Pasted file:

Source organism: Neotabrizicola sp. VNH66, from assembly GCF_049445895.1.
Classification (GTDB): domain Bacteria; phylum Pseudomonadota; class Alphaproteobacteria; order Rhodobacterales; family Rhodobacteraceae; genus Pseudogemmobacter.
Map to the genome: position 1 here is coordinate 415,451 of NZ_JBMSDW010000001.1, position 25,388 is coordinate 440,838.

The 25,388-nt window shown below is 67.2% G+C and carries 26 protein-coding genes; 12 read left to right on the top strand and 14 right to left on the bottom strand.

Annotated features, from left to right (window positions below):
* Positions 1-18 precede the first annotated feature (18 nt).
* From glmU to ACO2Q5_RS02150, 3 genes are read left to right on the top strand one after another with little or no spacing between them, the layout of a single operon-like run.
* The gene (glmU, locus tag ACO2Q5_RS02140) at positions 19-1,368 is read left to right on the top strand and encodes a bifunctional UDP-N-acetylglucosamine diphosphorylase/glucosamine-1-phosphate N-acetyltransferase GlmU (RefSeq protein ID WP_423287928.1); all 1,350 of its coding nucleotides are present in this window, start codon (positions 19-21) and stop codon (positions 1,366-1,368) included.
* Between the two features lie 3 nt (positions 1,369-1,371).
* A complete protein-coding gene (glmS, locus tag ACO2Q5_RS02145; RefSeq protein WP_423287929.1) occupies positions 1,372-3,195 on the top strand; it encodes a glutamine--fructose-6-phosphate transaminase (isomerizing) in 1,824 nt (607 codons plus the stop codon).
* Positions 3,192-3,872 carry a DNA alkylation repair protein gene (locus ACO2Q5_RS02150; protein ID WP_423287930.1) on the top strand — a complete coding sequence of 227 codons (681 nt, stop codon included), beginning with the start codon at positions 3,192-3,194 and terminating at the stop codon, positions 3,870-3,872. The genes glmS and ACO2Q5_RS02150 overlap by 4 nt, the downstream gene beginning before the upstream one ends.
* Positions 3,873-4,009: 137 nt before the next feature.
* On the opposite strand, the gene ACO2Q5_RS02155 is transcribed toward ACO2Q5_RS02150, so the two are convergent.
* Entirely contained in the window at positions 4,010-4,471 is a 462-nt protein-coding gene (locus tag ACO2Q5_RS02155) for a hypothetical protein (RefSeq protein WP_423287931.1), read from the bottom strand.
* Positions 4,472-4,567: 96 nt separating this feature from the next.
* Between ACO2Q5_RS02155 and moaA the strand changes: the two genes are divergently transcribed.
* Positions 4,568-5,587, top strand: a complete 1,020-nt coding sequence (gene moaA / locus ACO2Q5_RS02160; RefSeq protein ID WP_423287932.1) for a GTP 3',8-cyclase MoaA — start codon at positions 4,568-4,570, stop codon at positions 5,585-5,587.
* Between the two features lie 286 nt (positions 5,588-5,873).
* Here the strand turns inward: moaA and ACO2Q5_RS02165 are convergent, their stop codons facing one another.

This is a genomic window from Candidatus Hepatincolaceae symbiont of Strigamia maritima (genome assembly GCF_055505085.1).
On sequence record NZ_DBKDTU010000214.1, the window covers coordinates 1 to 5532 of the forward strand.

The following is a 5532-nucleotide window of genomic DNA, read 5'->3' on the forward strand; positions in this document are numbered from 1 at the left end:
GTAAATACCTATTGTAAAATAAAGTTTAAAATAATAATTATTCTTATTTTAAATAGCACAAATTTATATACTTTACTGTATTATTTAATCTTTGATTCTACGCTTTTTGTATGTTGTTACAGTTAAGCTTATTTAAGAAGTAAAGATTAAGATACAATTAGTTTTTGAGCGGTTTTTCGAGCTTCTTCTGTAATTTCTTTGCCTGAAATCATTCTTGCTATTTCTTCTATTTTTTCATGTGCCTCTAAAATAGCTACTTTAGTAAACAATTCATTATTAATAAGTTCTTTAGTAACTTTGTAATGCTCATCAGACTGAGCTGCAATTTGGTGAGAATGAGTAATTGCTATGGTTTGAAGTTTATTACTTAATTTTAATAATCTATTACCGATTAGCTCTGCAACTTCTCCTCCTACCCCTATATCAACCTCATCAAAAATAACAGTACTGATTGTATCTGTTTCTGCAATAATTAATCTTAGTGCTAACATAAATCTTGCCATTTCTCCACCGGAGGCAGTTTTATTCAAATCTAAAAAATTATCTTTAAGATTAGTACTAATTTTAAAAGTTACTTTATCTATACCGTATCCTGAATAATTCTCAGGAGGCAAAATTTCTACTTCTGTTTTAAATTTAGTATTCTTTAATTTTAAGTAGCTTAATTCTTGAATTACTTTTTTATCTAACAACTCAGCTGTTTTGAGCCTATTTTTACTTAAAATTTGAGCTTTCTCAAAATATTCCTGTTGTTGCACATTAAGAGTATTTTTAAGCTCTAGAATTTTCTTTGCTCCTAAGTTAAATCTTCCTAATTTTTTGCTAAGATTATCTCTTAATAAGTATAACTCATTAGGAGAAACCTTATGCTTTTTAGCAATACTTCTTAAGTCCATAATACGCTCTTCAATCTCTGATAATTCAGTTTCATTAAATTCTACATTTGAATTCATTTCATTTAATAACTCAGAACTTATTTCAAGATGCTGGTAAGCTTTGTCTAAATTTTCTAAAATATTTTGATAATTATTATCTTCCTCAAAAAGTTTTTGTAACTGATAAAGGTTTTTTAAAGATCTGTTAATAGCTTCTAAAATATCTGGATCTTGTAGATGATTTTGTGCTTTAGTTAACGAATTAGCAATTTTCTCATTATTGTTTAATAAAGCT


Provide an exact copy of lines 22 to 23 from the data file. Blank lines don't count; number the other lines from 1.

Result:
The following is a 5532-nucleotide window of genomic DNA, read 5'->3' on the forward strand; positions in this document are numbered from 1 at the left end:
GTAAATACCTATTGTAAAATAAAGTTTAAAATAATAATTATTCTTATTTTAAATAGCACAAATTTATATACTTTACTGTATTATTTAATCTTTGATTCTACGCTTTTTGTATGTTGTTACAGTTAAGCTTATTTAAGAAGTAAAGATTAAGATACAATTAGTTTTTGAGCGGTTTTTCGAGCTTCTTCTGTAATTTCTTTGCCTGAAATCATTCTTGCTATTTCTTCTATTTTTTCATGTGCCTCTAAAATAGCTACTTTAGTAAACAATTCATTATTAATAAGTTCTTTAGTAACTTTGTAATGCTCATCAGACTGAGCTGCAATTTGGTGAGAATGAGTAATTGCTATGGTTTGAAGTTTATTACTTAATTTTAATAATCTATTACCGATTAGCTCTGCAACTTCTCCTCCTACCCCTATATCAACCTCATCAAAAATAACAGTACTGATTGTATCTGTTTCTGCAATAATTAATCTTAGTGCTAACATAAATCTTGCCATTTCTCCACCGGAGGCAGTTTTATTCAAATCTAAAAAATTATCTTTAAGATTAGTACTAATTTTAAAAGTTACTTTATCTATACCGTATCCTGAATAATTCTCAGGAGGCAAAATTTCTACTTCTGTTTTAAATTTAGTATTCTTTAATTTTAAGTAGCTTAATTCTTGAATTACTTTTTTATCTAACAACTCAGCTGTTTTGAGCCTATTTTTACTTAAAATTTGAGCTTTCTCAAAATATTCCTGTTGTTGCACATTAAGAGTATTTTTAAGCTCTAGAATTTTCTTTGCTCCTAAGTTAAATCTTCCTAATTTTTTGCTAAGATTATCTCTTAATAAGTATAACTCATTAGGAGAAACCTTATGCTTTTTAGCAATACTTCTTAAGTCCATAATACGCTCTTCAATCTCTGATAATTCAGTTTCATTAAATTCTACATTTGAATTCATTTCATTTAATAACTCAGAACTTATTTCAAGATGCTGGTAAGCTTTGTCTAAATTTTCTAAAATATTTTGATAATTATTATCTTCCTCAAAAAGTTTTTGTAACTGATAAAGGTTTTTTAAAGATCTGTTAATAGCTTCTAAAATATCTGGATCTTGTAGATGATTTTGTGCTTTAGTTAACGAATTAGCAATTTTCTCATTATTGTTTAATAAAGCT